Nobody Lives Here Anymore

Cut Worms’ new record is a reflective journey through the American landscape
By Clementine Zawadzki | Music | 8 September 2020
Photography Caroline Gohlke

“It seems like there’s a new level of insanity every day or every week,” says US musician Max Clarke in an attempt to summarise the current Covid-19 situation, “…you can’t even get used to anything because it’s just getting crazier.” With this uncertainty as an evolving backdrop, Clarke’s latest record under his Cut Worms moniker, Nobody Lives Here Anymore, takes notes from musicians past to make sense of the present.

Following on from 2018’s Hollow Ground, the US musician’s sophomore record scratches at the surface of American culture; its throwaway consumer lifestyle, the fabric of modern living, and how we see and shape the world today.

Recorded in Memphis, Tennessee, and with references to 50s doo-wop and melodies that linger in the air of a country mile, the record harnesses the tricks of the greats to capture Clarke’s ode to the American landscape of yesterday, today, and tomorrow – tinged with chiming guitars, honkey-tonk pianos, and Telstar organs. A sonic journey as varied as America’s terrain, throughout, the work lingers on whether we have truly gained anything over time, or if it’s more a case of what’s been lost in the process.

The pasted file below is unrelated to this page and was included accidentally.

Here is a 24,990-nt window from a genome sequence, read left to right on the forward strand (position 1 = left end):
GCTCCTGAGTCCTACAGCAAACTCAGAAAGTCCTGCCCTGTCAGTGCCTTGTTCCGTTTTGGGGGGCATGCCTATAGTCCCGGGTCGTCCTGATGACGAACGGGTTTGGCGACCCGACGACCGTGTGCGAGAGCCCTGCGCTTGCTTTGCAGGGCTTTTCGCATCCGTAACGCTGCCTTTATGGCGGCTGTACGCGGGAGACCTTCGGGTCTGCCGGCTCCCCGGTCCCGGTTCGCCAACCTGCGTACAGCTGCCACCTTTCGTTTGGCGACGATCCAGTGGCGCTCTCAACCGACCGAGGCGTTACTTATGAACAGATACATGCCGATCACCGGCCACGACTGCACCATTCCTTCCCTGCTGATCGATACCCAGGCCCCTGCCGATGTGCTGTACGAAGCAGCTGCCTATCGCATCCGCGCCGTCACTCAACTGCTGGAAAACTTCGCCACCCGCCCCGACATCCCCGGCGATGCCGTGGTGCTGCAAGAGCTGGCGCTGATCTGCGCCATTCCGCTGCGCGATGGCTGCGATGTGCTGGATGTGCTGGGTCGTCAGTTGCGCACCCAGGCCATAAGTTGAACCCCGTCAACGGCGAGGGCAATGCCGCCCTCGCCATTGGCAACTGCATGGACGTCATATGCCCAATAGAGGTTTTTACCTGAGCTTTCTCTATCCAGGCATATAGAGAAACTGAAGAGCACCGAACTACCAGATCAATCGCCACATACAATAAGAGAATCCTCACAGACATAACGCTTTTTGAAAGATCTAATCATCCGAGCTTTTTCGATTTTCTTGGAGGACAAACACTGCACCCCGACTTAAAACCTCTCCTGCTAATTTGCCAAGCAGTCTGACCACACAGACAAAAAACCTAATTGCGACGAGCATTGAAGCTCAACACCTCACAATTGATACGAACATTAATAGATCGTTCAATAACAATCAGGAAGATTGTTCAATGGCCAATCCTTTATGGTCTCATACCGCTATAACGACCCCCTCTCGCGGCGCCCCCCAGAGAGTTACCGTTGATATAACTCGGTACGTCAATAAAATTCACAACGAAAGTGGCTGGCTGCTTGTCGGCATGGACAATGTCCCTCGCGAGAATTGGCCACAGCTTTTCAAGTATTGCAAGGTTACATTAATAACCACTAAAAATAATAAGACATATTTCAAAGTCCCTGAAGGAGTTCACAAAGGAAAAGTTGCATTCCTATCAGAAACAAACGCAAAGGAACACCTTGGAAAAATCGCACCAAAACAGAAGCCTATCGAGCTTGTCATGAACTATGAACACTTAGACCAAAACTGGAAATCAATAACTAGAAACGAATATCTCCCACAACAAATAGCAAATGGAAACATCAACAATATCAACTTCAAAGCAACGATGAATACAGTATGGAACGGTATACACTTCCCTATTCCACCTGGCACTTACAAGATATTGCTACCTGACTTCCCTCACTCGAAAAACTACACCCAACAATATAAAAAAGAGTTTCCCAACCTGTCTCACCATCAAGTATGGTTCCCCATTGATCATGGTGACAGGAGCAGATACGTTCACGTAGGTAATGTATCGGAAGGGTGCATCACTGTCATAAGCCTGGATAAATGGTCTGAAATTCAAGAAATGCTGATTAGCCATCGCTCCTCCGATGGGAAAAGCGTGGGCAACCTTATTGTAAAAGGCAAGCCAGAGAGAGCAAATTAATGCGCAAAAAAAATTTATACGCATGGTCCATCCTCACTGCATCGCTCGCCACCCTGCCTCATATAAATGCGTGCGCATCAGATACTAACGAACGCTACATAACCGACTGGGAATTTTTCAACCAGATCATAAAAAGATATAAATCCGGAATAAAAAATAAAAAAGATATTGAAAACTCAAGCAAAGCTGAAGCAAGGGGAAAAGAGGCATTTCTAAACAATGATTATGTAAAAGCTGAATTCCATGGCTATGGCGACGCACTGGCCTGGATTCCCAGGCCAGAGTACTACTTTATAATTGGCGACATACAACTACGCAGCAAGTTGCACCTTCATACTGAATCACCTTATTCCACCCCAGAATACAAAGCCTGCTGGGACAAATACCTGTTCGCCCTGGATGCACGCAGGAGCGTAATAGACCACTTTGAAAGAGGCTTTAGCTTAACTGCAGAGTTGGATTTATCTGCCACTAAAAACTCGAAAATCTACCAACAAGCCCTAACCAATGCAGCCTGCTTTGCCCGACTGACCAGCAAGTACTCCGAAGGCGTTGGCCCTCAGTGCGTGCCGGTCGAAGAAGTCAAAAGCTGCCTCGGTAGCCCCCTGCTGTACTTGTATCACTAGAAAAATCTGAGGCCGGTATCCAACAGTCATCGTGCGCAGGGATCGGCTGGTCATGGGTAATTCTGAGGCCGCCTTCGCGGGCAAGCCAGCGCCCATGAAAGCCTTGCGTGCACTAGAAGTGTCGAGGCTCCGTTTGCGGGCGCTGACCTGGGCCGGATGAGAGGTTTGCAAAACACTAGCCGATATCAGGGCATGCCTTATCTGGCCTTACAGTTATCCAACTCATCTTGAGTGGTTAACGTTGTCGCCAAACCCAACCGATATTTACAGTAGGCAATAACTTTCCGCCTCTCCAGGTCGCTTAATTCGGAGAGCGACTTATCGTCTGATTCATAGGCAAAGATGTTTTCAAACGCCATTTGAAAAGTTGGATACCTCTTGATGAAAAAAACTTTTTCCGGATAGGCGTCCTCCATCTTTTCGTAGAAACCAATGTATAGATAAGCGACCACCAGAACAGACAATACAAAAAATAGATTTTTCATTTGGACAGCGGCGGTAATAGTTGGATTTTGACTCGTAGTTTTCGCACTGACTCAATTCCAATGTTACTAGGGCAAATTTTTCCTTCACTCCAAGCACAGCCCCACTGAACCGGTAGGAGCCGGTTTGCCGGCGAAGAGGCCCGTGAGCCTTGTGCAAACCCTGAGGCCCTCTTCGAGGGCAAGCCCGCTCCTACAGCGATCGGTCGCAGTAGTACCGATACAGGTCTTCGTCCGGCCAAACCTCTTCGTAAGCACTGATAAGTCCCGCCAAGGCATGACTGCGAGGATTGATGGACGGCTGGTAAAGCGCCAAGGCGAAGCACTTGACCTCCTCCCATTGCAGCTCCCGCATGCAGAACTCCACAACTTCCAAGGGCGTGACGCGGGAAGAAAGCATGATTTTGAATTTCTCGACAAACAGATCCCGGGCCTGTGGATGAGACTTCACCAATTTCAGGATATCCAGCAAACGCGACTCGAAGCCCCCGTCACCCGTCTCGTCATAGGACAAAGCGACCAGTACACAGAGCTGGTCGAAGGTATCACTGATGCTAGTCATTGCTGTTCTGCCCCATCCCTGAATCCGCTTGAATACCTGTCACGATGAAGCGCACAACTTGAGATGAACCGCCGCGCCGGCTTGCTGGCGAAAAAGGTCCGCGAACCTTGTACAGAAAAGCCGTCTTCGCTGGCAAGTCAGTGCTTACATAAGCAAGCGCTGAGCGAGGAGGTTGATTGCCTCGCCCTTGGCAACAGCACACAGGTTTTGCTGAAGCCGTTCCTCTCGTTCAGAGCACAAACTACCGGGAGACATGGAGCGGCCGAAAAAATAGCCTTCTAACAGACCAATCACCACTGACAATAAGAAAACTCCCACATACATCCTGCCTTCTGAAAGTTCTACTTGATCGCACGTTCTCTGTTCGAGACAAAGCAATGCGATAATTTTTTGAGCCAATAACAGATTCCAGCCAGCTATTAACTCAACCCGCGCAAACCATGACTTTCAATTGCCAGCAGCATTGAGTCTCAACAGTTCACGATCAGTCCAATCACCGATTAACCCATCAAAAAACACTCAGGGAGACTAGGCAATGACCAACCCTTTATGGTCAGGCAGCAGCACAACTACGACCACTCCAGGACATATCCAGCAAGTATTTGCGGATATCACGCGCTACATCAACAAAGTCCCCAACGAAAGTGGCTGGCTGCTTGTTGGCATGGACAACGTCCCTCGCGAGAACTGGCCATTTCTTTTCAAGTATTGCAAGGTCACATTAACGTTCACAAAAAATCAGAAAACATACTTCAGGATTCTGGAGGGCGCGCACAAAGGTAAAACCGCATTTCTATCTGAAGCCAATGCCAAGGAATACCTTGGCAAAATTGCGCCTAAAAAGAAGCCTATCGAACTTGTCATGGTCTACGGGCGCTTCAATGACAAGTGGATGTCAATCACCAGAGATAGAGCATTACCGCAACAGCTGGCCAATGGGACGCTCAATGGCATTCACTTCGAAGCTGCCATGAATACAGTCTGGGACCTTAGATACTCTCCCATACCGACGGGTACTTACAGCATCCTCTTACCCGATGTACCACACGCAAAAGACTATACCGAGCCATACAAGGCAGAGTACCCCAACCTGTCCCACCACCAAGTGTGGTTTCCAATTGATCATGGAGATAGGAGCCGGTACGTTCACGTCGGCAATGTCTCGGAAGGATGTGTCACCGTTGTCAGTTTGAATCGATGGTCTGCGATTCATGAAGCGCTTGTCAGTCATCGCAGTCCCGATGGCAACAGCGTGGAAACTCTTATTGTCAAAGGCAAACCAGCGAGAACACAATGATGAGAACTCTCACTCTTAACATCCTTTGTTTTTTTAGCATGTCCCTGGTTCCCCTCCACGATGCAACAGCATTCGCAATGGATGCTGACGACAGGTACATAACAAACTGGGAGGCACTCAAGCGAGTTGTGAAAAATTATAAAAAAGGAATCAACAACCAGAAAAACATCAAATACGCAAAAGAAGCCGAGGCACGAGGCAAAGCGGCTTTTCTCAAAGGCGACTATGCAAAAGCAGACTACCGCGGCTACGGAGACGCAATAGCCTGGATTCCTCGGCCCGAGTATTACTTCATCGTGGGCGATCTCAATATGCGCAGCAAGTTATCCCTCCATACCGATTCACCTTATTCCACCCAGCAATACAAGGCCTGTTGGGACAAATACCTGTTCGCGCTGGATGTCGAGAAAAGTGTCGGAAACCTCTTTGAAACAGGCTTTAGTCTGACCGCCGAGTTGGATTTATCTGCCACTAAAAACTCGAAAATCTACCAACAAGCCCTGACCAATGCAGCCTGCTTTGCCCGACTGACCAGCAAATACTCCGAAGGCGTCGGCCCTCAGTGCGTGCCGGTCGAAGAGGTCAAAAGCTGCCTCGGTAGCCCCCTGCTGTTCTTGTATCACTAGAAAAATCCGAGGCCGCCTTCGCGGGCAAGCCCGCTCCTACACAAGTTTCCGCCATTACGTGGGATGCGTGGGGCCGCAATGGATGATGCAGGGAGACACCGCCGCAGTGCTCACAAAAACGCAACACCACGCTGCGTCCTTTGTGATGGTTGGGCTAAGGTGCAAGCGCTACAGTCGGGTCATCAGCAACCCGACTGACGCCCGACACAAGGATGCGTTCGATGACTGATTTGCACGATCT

Clementine Zawadzki: Your new record Nobody Lives Here Anymore is set to be released next month. How have you navigated this process during 2020?
Max Clarke: It’s definitely a day-to-day process. It seems like there’s a new level of insanity every day or every week, so you just have to deal with it in the best way you can. You can’t even get used to anything because it’s just getting crazier. When the full pandemic thing started, we were re-watching the show The Office for the millionth time. It’s an easy one to just check out of reality, which is what we were trying to do at the time. It’s pretty hard when there’s so much suffering going on everywhere. I’ve been working on illustrations in promotion of this record, and then my own client work that I do for a job to make money on the side, but I think it’s a lot to put on people – also people put pressure on themselves and they feel like they have to be creating.

CZ: You’re creating illustrations for each track, how is this coming along?
MC: It’s turning out to be a bit more work that I thought. I think to some degree they relate to each song, but they are not literal interpretations or anything. I’m trying to listen to the song as though I didn’t write it and then think about what it makes me think. Or I use an image that was in my mind when I was writing the song.

CZ: The album is described as a “haunted reverie of an American landscape” – did you go into the writing process with the intention of creating a concept album?
MC: Not really, I just wrote all these songs and then afterwards I kind of looked to see what the through lines were. I didn’t go into it thinking it was going to be a concept album or anything, it was just a collection of songs, and then when it was all done and I looked at it, I could see repeating themes. I’ve never been really good at even titling things or coming up with concepts. I’m more excited about just writing each individual song. Putting it together and packaging it is sometimes kind of tedious to me.